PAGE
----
NASU

Where was Jerusalem when Abel was killed? For it is not possible that a prophet can die outside of Jerusalem and here, Jesus said Abel was a prophet.

IMO, Jesus is speaking to a religious system. Cain's religious system was not accepted by God any more than the pharisees religious system was. It is that religious system that has slaughtered the prophets from Abel all the way up to Zechariah.

Grace and peace,

Mark

Love Fountain
Apr 20th 2010, 04:02 PM
I'm not gonna throw out 'the builders with the bathwater' here.

I personally know a builder whom I've grown quite fond of, that I wouldn't lump in as a tare, or as someone who is poisonous.

"Is not this the carpenter, the son of Mary, the brother of James, and Joses, and of Juda, and Simon? and are not his sisters here with us? And they were offended at him. " Mark 6:3

Jesus 'the builder' has done some pretty impressive building projects IMO.


Mark 14:58 "I will destroy this temple that is made with hands, and within three days I will build another made without hands."
Matt 16:18 "And I say also unto thee, That thou art Peter, and upon this rock I will build my church"
John 14:2 "In my Father's house are many mansions: if it were not so, I would have told you. I go to prepare a place for you."
Hebrews 11:10 "For Abraham looked for a city which hath foundations, whose builder and maker is God. "
Acts 15:16 "After this I will return, and will build again the tabernacle of David, which is fallen down; and I will build again the ruins thereof, and I will set it up"
Hebrews 3:1 "Christ Jesus; Who was faithful to him that appointed him, as also Moses was faithful in all his house. For this man was counted worthy of more glory than Moses, inasmuch as he who hath builded the house hath more honour than the house. For every house is builded by some man; but he that built all things is God. "



Jesus taught "Thou shalt not tempt the Lord thy God"

There is a positive and negative in God's plan.

There is a true Jesus Christ and a false one.

They are the wolves in sheeps clothing.

"Ye shall know them by their fruits"

Copy cats, tares amongst the wheat. Builders of babylon.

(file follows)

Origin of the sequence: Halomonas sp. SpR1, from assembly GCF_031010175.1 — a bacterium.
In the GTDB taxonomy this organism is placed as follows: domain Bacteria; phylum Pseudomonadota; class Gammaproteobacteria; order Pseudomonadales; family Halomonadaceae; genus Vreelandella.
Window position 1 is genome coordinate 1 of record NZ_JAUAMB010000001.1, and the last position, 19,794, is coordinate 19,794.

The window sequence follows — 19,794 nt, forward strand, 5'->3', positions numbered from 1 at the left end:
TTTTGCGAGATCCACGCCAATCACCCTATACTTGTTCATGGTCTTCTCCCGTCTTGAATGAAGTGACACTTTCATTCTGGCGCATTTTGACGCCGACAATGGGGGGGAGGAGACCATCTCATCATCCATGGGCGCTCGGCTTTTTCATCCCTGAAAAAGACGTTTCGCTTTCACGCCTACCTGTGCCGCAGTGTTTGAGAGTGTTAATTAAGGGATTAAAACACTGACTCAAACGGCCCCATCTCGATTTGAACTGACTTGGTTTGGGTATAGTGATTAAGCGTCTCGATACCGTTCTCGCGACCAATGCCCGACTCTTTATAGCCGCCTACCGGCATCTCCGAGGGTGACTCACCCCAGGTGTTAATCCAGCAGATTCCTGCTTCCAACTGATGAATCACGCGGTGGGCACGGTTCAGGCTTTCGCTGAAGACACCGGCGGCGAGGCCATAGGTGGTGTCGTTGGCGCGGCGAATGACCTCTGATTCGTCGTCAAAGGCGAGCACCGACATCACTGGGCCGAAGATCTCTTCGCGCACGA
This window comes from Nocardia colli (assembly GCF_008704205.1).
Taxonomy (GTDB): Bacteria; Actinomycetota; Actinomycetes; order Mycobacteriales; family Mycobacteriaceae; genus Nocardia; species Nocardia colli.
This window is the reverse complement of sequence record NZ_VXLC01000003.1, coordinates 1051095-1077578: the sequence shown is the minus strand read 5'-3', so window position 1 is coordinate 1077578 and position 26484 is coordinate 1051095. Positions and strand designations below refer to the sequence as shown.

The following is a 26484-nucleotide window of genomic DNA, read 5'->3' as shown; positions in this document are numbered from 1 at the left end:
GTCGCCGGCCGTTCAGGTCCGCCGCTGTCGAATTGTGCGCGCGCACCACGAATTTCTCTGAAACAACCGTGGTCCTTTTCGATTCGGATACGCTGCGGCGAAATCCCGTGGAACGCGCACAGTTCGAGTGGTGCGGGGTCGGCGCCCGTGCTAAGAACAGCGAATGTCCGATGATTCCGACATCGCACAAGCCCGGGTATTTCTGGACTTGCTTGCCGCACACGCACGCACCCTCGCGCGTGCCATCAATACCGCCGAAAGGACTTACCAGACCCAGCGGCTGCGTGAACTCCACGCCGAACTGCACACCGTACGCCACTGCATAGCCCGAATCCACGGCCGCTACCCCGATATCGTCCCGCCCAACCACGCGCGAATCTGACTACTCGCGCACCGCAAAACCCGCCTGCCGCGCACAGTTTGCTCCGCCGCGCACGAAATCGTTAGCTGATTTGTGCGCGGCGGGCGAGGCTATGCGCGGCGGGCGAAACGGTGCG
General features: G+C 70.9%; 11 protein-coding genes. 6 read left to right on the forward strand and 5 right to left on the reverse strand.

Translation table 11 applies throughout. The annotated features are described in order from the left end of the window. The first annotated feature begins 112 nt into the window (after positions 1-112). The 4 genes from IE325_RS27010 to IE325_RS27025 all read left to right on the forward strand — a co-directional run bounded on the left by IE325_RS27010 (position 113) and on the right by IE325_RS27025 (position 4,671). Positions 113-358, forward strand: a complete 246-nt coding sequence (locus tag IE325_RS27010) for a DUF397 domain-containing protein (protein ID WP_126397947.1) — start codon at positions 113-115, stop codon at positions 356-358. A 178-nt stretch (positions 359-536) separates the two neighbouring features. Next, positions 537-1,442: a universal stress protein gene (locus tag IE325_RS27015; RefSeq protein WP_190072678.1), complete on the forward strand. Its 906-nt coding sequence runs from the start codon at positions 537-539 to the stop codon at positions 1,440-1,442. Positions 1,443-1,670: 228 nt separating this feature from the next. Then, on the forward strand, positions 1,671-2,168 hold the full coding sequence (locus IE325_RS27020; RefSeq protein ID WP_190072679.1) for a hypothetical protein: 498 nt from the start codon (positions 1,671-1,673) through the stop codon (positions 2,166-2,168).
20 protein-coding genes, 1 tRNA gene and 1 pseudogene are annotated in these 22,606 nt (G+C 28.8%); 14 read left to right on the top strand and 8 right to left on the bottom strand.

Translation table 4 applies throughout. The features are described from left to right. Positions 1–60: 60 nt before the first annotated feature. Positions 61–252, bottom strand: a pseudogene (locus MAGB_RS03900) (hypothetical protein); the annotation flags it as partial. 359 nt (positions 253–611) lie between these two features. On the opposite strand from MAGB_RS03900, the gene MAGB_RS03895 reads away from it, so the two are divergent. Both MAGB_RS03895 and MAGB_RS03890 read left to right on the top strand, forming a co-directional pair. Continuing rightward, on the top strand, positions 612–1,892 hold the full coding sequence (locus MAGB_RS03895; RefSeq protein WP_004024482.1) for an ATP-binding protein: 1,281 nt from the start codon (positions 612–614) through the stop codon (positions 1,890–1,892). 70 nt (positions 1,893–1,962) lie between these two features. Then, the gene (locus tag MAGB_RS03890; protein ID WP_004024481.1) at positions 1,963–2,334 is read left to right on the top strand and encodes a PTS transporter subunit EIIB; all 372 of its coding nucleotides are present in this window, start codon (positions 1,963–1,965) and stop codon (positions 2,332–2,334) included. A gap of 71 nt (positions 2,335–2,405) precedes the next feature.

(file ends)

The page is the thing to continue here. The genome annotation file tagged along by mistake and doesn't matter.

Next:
Hope this helps.

Bless you,
Love Fountain

David Taylor
Apr 20th 2010, 05:04 PM
Jesus taught "Thou shalt not tempt the Lord thy God"

There is a positive and negative in God's plan.

There is a true Jesus Christ and a false one.

They are the wolves in sheeps clothing.

"Ye shall know them by their fruits"

Copy cats, tares amongst the wheat. Builders of babylon.

Hope this helps.



And they are all individuals; -- not pre-ordained evil lineages, with individual responsibility and volition to either be a wheat or a tare.

People aren't tares because of whom their ancestry was; but rather because of where their individual hearts are.

II Chronicles 30:8 "Now be ye not stiffnecked, as your fathers were, but yield yourselves unto the LORD, and enter into his sanctuary, which he hath sanctified for ever: and serve the LORD your God, that the fierceness of his wrath may turn away from you."

Zechariah 1:3 "Therefore say thou unto them, Thus saith the LORD of hosts; Turn ye unto me, saith the LORD of hosts, and I will turn unto you, saith the LORD of hosts. Be ye not as your fathers, unto whom the former prophets have cried, saying, Thus saith the LORD of hosts; Turn ye now from your evil ways, and from your evil doings: but they did not hear, nor hearken unto me, saith the LORD. Your fathers, where are they? and the prophets, do they live for ever? But my words and my statutes, which I commanded my servants the prophets, did they not take hold of your fathers? ."

Proverbs 12:20 "Deceit is in the heart of them that imagine evil"

Revelation 22:17 "Come. And let him that heareth say, Come. And let him that is athirst come. And whosoever will, let him take the water of life freely."

Clavicula_Nox
Apr 21st 2010, 12:58 AM
If Cain's offspring were all wiped out, how come Jesus talks to Cain's offspring in Luke 11?

Luke 11:47 Woe unto you! for ye build the sepulchres of the prophets, and your fathers killed them.

11:48 Truly ye bear witness that ye allow the deeds of your fathers: for they indeed killed them, and ye build their sepulchres.

11:49 Therefore also said the wisdom of God, I will send them prophets and apostles, and some of them they shall slay and persecute:

11:50 That the blood of all the prophets, which was shed from the foundation of the world, may be required of this generation;

11:51 From the blood of Abel unto the blood of Zacharias which perished between the altar and the temple: verily I say unto you, It shall be required of this generation.


Just in case there is any question of whose fathers are being spoken to by Jesus, ask yourself who killed Abel?